Band: Soft Heap 1983 (sleeve notes for ‘A veritable centaur’ Impetus 1995)
- Hugh Hopper…bass
- Elton Dean…Sax
- Alan Gowen…keyboards
- Pip Pyle…drums
- John Greaves…bass
- Mark Hewins…guitar
- Fred Frith…guitar
- Phil Minton…vocals
- Lol Coxhill…Sax
- Bridget Leman…herself
Body, mind and soul all become ridiculously stretched in the rarefied world of touring with a band. Every person who has ever been ‘on the road’ has fantastic stories to tell of outrageous happenings and weird occurrences that couldn’t possibly be thought of by even the most skilled of storytellers. There are many stories associated with Soft HEAP, a living branch of Soft Machine. Although I cannot (due to the obscenity and libel laws) relate many of the things we got up to, I can tell you it was fun.
One time we were travelling in the ubiquitous orange VW microbus when we did a stop en-route. We had a couple of days to get somewhere before the next concert and it was a long way. So it was necessary to stock up on food. The French motorway food shops are much like they are in the UK, all tiny bits of cheese and packets of ham with more plastic than meat in them. But understand you HAVE to buy things, so stupid little toys and porn books turn up in the shopping basket as well. We all bought various snacks and entertainment and made our way back to the bus. Elton had tried to buy some wine but all they had – bear in mind this was the motorway – were tiny little miniatures. I suppose they were meant to prevent drunk driving. He had two arms full of tiny clinking bottles, presumably to last the entire trip, but it didn’t look good.
As we approached the VW we saw that Bridget was surrounded by the very heavy French version of motorway riot police. There were about six of them brandishing machine guns. We ambled into this little confrontation and as soon as they saw Elton and his drink they ordered us to stand in line by the bus. Bridget seemed quite scared and hissed at us to produce our passports for the leader. The other grunts stood around casually pointing their guns at us and looking at the mess in the back of the van, as the manially officious guy in charge minutely examined each passport in turn. Mine was the last he opened and as he did he found my money (which in the heat of the moment I had forgotten to take out) and it fluttered to the ground! Well, it was one of those moments which seem to last for hours. He looked at me, I looked at him, we all looked at the money and the grunts holding the guns murmured approvingly. I quickly stooped down and picked the money up. They seemed a bit annoyed that I wasn’t trying to bribe them! I swear to this day I heard their guns click as they tensed up. It was all very difficult but they ultimately couldn’t arrest us for any thing, so, motioning with their loaded weapons, they saw us on our way.
Soft HEAP was a name made up from the first names of the original members. Hugh, Elton, Alan, Pip. Tragically Alan died of leukaemia – we all still think of him. He used to live just down the road from me in Tooting and although I saw him at least once a week I never did get the opportunity to work with him. He was booked to play in Cardiff but died suddenly so I stepped directly into his very large shoes. My first gig with Soft Heap.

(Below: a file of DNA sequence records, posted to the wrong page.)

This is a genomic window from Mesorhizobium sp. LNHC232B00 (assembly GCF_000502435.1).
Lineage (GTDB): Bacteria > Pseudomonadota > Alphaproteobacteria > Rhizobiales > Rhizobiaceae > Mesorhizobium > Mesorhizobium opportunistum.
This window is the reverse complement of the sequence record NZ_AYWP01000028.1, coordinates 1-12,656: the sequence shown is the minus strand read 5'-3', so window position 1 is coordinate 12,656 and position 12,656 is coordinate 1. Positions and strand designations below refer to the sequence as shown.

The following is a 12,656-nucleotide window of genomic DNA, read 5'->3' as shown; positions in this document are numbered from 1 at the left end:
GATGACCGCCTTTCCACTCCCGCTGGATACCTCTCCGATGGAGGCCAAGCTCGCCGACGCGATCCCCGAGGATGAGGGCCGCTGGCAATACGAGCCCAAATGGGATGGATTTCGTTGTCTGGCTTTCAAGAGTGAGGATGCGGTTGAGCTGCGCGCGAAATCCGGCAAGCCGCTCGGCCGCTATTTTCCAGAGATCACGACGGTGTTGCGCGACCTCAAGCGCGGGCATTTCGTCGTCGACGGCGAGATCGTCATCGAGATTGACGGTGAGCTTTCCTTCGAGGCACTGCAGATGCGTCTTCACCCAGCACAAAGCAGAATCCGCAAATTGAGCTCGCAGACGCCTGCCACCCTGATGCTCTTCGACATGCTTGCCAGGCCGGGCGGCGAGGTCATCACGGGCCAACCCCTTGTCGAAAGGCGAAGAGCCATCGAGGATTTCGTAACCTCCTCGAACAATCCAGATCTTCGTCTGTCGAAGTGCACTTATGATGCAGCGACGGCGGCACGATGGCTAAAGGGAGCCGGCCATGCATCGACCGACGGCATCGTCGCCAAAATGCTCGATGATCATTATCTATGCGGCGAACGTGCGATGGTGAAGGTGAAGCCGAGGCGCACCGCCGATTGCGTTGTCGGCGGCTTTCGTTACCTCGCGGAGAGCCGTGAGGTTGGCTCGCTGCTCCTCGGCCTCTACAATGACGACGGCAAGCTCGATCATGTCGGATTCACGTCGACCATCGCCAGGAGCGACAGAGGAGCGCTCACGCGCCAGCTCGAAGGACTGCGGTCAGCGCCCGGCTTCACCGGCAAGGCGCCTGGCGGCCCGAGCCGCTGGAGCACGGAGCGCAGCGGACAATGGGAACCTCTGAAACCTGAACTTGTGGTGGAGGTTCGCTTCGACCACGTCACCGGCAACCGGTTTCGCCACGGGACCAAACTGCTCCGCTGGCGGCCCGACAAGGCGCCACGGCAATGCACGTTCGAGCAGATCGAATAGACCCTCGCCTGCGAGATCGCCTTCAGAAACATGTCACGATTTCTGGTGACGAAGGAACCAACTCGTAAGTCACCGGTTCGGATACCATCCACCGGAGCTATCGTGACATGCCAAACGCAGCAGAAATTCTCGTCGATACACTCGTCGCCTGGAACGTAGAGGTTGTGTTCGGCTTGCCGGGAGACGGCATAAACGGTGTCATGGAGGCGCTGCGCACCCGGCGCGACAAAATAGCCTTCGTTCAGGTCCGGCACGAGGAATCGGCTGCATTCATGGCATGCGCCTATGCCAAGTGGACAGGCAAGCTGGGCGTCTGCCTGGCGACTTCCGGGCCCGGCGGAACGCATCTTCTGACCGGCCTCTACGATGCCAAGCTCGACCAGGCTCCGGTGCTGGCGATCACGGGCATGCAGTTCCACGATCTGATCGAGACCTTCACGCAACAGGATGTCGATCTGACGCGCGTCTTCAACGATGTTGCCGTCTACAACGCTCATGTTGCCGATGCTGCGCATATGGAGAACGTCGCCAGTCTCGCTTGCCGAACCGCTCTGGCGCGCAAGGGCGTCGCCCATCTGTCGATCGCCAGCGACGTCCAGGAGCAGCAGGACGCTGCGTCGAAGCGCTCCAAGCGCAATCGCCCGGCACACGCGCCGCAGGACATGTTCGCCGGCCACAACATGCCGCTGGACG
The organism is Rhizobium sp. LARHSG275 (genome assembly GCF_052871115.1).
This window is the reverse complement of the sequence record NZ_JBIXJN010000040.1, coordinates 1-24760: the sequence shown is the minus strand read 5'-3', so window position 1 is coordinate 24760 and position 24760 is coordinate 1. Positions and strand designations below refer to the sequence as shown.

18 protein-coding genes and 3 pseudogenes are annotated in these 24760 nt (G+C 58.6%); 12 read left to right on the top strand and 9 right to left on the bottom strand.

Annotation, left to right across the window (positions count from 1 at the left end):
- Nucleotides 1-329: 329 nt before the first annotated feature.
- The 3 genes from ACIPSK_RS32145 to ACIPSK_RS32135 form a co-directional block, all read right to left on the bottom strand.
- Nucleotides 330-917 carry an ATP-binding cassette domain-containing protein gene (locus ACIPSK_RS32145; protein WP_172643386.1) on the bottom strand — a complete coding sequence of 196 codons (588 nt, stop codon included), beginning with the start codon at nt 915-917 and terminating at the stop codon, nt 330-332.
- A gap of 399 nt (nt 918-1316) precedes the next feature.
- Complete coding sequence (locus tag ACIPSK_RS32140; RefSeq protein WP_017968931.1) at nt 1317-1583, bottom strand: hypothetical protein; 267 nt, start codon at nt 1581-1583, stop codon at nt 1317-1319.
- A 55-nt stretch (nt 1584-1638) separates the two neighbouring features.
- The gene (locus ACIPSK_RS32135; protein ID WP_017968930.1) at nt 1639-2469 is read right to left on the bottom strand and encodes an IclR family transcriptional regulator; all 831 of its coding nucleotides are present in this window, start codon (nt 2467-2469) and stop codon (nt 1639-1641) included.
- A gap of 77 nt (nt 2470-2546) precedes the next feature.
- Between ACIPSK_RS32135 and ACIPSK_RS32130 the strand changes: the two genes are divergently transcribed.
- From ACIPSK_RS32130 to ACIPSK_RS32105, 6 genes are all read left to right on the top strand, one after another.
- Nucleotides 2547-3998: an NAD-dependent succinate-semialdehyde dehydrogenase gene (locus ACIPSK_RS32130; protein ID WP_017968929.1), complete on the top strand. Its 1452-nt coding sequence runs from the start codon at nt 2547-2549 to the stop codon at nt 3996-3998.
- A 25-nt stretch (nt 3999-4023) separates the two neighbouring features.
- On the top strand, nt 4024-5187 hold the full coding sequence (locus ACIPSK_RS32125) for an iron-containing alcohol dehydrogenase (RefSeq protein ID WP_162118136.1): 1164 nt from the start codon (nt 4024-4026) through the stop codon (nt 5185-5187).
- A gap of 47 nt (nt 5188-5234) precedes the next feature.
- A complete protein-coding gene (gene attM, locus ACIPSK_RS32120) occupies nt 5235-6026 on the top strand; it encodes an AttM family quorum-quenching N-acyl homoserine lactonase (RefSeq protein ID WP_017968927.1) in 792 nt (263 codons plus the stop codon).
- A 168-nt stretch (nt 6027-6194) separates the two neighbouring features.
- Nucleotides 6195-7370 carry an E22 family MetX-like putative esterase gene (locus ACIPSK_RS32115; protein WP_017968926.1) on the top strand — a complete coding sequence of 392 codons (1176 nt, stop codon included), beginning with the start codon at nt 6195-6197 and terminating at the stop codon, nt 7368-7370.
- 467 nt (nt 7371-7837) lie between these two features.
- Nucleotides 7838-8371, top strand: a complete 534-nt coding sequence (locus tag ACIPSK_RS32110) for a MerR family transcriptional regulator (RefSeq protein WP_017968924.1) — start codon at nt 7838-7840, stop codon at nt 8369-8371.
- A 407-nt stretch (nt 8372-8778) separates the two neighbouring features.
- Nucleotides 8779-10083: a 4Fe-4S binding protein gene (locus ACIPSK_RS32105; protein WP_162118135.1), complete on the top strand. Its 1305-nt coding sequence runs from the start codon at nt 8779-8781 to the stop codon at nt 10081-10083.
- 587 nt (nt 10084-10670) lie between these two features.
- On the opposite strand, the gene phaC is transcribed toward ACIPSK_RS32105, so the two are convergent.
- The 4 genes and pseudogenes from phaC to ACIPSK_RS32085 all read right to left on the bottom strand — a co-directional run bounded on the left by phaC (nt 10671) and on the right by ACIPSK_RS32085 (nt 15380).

I was told of a tour they had done when someone had managed to get hold of two huge straw bound bottles of Absinthe, highly illegal, which they had tried to drink over a two week period in the back of the bus. It had, by all accounts, made them pretty ill and there was still a whole bottle left. Alan very sensibly poured it out of the van window. When they stopped and saw the side of the bus all the paint had been stripped off by this very dangerous type of alcohol.
Hugh has just rung me (I’m recording with him tomorrow) and reminded me of a ‘lost’ lineup of Soft Heap that performed in London once. An unusual occurrence in itself, the English, as a rule, ignore anything musical. In the band: Pip, Hugh, Lol Coxhill and me.
The only other line up I can remember performed at Nancy University in France. We were being supported on that occasion by Fred Frith and Phil Minton and they joined us towards the end of our two and a half hour set – absolutely blinding! Although I was really nervous to play with Fred, I felt better when the crowd went completely crazy. I saw one young lady dancing madly and in tears, completely hysterical, whilst the rest of the audience screamed things at us. We all went back to the hotel later and stank the place out with fresh prawns and Calvados supplied by Fred and continued being so loud and noisy we were complained at. All human emotion is there – on the road.
MORAL: We are all one of many.
(Included on the Soft Heap CD “A veritable centaur”) [ IMPETUS CD 18219 ]
WORD COUNT 884 COPYRIGHT – MARK HEWINS 1994
PS! This is a repost of a story that was originally published on the old website on Musart.co.uk. These old web pages are gone, but are still accessible through archive.org’s Wayback Machine. Read the story on musart.co.uk by clicking here.